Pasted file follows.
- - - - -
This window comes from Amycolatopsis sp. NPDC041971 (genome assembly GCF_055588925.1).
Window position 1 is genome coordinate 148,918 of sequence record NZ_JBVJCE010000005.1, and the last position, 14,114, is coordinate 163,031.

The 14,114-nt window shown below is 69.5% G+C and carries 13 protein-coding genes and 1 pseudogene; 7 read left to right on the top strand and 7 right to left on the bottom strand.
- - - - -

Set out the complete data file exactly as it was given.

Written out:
This window comes from Amycolatopsis sp. NPDC041971 (genome assembly GCF_055588925.1).
Window position 1 is genome coordinate 148,918 of sequence record NZ_JBVJCE010000005.1, and the last position, 14,114, is coordinate 163,031.

The 14,114-nt window shown below is 69.5% G+C and carries 13 protein-coding genes and 1 pseudogene; 7 read left to right on the top strand and 7 right to left on the bottom strand.